Zimbabwe rivals to sign landmark power-sharing deal

Mugabe and Tsvangirai last week agreed a pact to end a deep political crisis compounded by the veteran leader’s disputed and unopposed re-election in June.

Zimbabweans hope the agreement will be a first step in helping to rescue the once prosperous nation from economic collapse. Inflation has rocketed to over 11 million percent and millions have fled to neighbouring southern African countries.

Under the deal brokered by South African President Thabo Mbeki, Tsvangirai would become prime minister and chair a council of ministers that supervised the cabinet.

Mugabe’s ZANU-PF would have 15 cabinet seats, Tsvangirai’s MDC 13 and a splinter MDC faction three seats.

Mugabe, 84, has ruled Zimbabwe with an iron hand since its independence from Britain in 1980 and will remain president.

Analysts say the power-sharing deal is fragile and will require former enemies to put aside their differences and work closely to overcome scepticism, especially from Western powers whose financial support will be vital for recovery.

The two political rivals met on Saturday and agreed to share out 31 cabinet posts. The powerful state security ministry was abolished while the justice portfolio was split into two and a new prisons department was formed.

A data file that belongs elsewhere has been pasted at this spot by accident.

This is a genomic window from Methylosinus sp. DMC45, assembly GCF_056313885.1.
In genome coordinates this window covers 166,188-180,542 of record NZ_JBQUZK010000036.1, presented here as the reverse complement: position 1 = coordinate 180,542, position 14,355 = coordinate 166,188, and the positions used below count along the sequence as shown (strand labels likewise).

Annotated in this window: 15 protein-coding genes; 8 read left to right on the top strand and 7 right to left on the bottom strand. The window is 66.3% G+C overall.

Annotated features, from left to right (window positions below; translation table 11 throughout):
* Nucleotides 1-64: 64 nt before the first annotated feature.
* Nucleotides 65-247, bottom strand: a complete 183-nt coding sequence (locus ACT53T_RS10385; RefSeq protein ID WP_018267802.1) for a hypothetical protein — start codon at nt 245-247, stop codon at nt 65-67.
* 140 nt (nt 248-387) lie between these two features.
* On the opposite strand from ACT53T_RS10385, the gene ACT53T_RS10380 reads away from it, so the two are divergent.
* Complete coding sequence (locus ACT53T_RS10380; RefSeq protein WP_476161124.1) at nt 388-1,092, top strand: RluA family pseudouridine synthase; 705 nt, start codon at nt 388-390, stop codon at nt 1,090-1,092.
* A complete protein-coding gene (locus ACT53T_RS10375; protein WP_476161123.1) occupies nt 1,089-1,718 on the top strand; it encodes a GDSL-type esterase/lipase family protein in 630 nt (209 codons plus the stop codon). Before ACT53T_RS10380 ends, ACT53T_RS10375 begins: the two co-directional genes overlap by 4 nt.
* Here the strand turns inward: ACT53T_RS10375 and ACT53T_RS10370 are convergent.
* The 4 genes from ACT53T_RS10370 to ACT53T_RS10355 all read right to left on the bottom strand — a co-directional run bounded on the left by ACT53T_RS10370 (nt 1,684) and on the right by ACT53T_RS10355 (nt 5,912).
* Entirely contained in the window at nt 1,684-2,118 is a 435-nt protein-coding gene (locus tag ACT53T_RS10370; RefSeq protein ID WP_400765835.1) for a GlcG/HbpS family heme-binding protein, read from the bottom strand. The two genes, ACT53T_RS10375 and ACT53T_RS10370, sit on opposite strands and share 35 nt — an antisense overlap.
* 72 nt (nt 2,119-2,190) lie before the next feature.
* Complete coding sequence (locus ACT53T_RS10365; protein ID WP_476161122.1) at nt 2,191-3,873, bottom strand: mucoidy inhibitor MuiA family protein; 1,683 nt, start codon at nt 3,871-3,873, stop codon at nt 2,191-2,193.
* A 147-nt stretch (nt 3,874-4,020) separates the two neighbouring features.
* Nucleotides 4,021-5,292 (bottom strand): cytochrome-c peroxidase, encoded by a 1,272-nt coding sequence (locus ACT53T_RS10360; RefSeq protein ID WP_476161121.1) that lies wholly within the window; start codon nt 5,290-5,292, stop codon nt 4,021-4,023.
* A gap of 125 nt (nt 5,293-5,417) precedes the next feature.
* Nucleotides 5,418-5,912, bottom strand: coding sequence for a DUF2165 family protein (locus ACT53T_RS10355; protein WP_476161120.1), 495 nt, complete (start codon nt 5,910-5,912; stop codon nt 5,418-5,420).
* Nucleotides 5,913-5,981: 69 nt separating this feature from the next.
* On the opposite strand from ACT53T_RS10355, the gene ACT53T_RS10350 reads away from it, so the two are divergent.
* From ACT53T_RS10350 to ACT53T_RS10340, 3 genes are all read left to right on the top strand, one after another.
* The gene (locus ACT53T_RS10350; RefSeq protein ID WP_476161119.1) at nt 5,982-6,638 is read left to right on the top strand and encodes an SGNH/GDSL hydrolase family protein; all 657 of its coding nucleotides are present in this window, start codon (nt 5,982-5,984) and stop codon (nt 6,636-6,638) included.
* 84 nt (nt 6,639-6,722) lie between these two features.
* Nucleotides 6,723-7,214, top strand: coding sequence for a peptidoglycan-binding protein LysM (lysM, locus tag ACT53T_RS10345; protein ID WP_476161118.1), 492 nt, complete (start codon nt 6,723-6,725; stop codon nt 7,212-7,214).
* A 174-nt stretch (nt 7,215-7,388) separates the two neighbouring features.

The supreme decision making body of Tsvangirai’s Movement for Democratic Change (MDC) group, its national council, met in Harare on Sunday and endorsed the power-sharing agreement, a day after Mugabe’s inner politburo approved the deal.

"The national council met today and endorsed the agreement but it mandated the negotiators to negotiate for five key ministries," an opposition council member told Reuters.


The MDC wants to take control of ministries of home affairs in charge of the police, local government to oversee councils, one of the justice ministries, information and the finance ministry giving it responsibility for rescuing the economy.

In return, the MDC is ready to agree to leave Mugabe’s ruling ZANU-PF in charge of other key ministries.

ZANU-PF and MDC negotiators will meet early on Monday on how to allocate the 31 ministries. Names of individuals to head the ministries are likely to be announced later in the week, a government official said.

There would also be a national security council, replacing a joint operations command comprising security service chiefs who the opposition say were instrumental in organising a violent campaign that returned Mugabe to power.

The plan is for Mugabe and Tsvangirai to sign the agreement at 0800 GMT in the presence of Mbeki and representatives of as many as 20 African nations. However, the ceremony could be delayed while the allocation of ministries is completed.

Mbeki brokered Thursday’s deal aimed at ending months of crisis in Zimbabwe, where Tsvangirai defeated Mugabe in the first round of a presidential election in March, but pulled out of the June run-off citing a systematic campaign of violence against his supporters.